Mazda CX-3 SUV (2015-2020)
"The Mazda CX-3 crossover is a stylish, fun alternative to models like the Nissan Juke, but can be quite pricey"
- Upmarket interior
- Good to drive
- Sharp styling
- Now only available from stock
- Limited engine line-up
- Not as spacious as some rivals
Mazda’s UK sales have been increasing in recent years, thanks in part to its SUV range, which includes the CX-3, as well as the larger CX-30 and CX-5 models. The compact SUV segment is incredibly competitive and 2019 saw some of the most popular models, including the Peugeot 2008, Nissan Juke and Renault Captur, enter their second generations. Skoda also launched the Kamiq that year, a great all-rounder in this class.
The Mazda CX-3 is a compact SUV that’s based on the company’s Mazda2 supermini, but it offers a higher seating position as well as the low running costs associated with smaller cars. It received a light facelift in 2018, marked out by a new grille and blacked-out door pillars. The biggest changes were under the skin, aimed at making the car more refined and better to drive. Production of the CX-3 has now ended and there are only a few left in stock, so act fast if you want a new one.
Compact SUVs are not always the most engaging cars to drive. However, the Mazda CX-3 is an exception thanks to a chassis that’s more accomplished than those underpinning its rivals above, coupled with a choice of powerful 1.8-litre diesel and 2.0-litre petrol engines.
Mazda also includes its G-Vectoring technology – software that helps boost the CX-3’s agility by subtly adjusting torque sent from the engine to the front wheels. The same system is also said to improve comfort, reducing the need to make minor corrections as you drive along the motorway.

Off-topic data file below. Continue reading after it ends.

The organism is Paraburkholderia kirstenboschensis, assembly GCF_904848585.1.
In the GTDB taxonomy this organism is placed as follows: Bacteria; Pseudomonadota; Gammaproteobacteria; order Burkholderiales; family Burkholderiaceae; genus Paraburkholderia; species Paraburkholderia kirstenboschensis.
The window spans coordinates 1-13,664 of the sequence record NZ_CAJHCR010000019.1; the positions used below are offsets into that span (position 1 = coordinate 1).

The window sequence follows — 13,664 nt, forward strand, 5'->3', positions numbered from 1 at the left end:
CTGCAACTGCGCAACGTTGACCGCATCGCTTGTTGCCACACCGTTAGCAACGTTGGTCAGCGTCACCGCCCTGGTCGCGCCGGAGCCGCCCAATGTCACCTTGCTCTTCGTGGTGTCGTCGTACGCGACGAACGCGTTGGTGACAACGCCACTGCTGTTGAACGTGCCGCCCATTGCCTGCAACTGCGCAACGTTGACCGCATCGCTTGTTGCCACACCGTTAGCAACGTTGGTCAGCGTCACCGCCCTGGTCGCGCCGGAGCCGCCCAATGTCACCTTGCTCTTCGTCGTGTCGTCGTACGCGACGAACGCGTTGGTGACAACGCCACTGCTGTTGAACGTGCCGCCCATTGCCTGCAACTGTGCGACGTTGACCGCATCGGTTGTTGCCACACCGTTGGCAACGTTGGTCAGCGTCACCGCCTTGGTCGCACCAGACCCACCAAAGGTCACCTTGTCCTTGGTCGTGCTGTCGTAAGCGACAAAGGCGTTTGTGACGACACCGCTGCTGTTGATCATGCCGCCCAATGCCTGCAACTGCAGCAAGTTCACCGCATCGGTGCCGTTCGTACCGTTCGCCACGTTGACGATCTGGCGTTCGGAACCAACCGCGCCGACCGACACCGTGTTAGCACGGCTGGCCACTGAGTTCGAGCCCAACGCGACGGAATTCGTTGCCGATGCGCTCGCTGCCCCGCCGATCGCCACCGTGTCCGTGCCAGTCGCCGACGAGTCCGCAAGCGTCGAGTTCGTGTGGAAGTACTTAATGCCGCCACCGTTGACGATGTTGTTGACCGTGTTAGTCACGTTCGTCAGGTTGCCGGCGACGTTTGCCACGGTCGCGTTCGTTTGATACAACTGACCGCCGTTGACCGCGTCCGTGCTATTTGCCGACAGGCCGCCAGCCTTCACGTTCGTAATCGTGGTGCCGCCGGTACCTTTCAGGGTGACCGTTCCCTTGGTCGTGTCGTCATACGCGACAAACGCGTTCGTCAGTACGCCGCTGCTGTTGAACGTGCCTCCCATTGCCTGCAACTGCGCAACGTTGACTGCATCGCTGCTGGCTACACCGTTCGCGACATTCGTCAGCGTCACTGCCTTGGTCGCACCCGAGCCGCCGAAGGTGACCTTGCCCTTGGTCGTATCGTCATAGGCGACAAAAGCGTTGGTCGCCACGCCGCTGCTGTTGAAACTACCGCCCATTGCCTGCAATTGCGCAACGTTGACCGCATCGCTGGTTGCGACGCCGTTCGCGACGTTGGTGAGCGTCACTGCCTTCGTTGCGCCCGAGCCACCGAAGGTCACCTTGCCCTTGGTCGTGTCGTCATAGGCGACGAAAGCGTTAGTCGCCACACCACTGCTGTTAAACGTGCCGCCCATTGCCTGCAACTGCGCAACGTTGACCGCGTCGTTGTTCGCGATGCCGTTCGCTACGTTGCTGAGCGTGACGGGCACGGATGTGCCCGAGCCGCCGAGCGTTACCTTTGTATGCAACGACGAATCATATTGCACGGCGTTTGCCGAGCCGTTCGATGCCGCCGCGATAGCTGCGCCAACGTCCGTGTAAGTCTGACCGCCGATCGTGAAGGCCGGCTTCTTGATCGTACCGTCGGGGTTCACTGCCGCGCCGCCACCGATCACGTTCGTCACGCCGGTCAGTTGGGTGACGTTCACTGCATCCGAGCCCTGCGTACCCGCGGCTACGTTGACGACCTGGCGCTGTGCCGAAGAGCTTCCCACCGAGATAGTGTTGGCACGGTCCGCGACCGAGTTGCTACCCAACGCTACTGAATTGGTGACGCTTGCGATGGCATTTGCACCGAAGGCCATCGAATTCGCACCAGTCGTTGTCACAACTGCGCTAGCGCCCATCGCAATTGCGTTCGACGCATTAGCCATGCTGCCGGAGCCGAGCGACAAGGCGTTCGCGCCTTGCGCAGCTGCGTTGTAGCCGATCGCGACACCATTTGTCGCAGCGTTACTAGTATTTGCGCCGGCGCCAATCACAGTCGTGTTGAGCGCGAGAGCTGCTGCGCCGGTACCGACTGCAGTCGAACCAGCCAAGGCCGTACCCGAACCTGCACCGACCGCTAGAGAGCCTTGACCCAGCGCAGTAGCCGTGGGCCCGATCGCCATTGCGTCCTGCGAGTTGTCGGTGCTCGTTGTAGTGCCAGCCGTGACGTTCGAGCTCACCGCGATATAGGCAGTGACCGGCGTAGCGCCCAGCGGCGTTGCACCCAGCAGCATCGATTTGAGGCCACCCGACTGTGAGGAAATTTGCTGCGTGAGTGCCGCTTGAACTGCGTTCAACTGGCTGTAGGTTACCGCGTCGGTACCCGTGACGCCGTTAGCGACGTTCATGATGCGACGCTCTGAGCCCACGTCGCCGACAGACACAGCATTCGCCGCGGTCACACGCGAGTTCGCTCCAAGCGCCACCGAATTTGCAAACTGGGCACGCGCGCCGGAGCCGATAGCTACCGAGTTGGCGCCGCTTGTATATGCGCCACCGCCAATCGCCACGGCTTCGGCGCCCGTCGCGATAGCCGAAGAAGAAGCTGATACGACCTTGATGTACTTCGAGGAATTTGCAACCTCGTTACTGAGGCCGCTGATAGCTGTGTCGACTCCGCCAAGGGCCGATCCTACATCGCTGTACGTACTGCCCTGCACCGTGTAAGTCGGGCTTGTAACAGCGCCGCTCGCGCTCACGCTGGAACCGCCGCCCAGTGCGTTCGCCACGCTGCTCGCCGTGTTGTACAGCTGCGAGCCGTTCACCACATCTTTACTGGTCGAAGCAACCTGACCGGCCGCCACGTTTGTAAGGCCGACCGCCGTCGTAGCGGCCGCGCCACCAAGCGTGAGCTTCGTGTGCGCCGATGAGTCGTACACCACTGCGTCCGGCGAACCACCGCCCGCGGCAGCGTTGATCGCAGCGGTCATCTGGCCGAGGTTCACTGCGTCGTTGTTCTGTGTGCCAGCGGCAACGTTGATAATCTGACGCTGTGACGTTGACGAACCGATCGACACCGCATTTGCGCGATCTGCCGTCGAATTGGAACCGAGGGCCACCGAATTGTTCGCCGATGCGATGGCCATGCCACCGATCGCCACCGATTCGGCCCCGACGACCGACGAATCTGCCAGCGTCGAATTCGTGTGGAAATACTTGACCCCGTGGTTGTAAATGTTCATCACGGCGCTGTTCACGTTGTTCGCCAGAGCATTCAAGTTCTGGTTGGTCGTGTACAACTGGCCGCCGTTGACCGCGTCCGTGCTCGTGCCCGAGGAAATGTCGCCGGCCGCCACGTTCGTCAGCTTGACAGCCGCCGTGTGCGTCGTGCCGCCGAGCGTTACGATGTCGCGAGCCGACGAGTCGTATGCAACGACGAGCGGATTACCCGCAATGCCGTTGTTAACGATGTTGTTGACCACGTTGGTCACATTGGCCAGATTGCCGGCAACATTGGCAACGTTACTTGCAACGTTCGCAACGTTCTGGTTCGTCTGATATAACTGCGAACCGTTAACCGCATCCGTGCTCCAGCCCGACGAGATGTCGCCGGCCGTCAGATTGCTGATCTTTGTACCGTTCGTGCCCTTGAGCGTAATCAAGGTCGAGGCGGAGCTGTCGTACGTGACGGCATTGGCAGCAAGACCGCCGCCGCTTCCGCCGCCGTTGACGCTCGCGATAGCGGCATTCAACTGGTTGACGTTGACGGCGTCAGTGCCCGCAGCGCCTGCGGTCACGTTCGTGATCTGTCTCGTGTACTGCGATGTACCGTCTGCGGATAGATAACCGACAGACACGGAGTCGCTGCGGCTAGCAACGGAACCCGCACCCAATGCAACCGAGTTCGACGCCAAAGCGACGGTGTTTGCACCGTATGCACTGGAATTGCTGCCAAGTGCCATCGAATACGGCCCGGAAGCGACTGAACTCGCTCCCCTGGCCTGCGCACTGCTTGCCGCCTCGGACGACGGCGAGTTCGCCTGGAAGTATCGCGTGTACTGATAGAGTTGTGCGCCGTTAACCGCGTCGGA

Admittedly, the petrol engine sounds big for a compact vehicle such as the CX-3, but the less powerful 118bhp version is also reasonably efficient. Thanks also to the CX-3’s relatively light weight (1,230kg) it can return up to 42.8mpg and CO2 emissions of 141g/km.
The 1.8-litre diesel engine is the most efficient: 54.3mpg and 114g/km CO2. Naturally, the four-wheel-drive CX-3s are less efficient, especially the more powerful 2.0-litre petrol version. If you can, stick to a CX-3 with two-wheel drive and a manual gearbox.
Your annual mileage needs to be high enough to justify paying extra for the diesel model over the petrol (around £1,500), but assuming it is, you’ll find it’s almost as quick, while being much more economical over long distances.
The CX-3 looks expensive compared to some of its newer rivals, such as the Nissan Juke and Skoda Kamiq, but it claws back ground with a good amount of standard equipment, including alloy wheels, cruise control, a digital radio and a seven-inch touchscreen.
The CX-3 might be a compact SUV, but it’s still reasonably practical. For example, its 350-litre boot is similar in size to a Vauxhall Astra. However, it can't hold a candle to the second-generation Renault Captur’s, which comes in at a truly impressive 536 litres, bigger even than the Peugeot 2008’s 434 litres.
Mazda’s reputation for building reliable cars is borne out by its strong showing in our 2019 Driver Power customer satisfaction survey, where the brand came fourth out of 30 manufacturers. On the safety front, at first sight the CX-3’s four-star Euro NCAP crash-test rating doesn't look that reassuring, until you realise that when it was carried out, the test had just been made more stringent.
For this reason, we believe the CX-3 is likely to be as safe as older cars with the full five stars. That said, we’re disappointed by the lack of autonomous emergency braking on lower-spec CX-3s – it’s only available from SE-L Nav+ trim upwards. If you're interested in an SUV of this size and like the Mazda brand, you may want to consider the CX-30 - it's much newer than the CX-3 and has a bigger boot.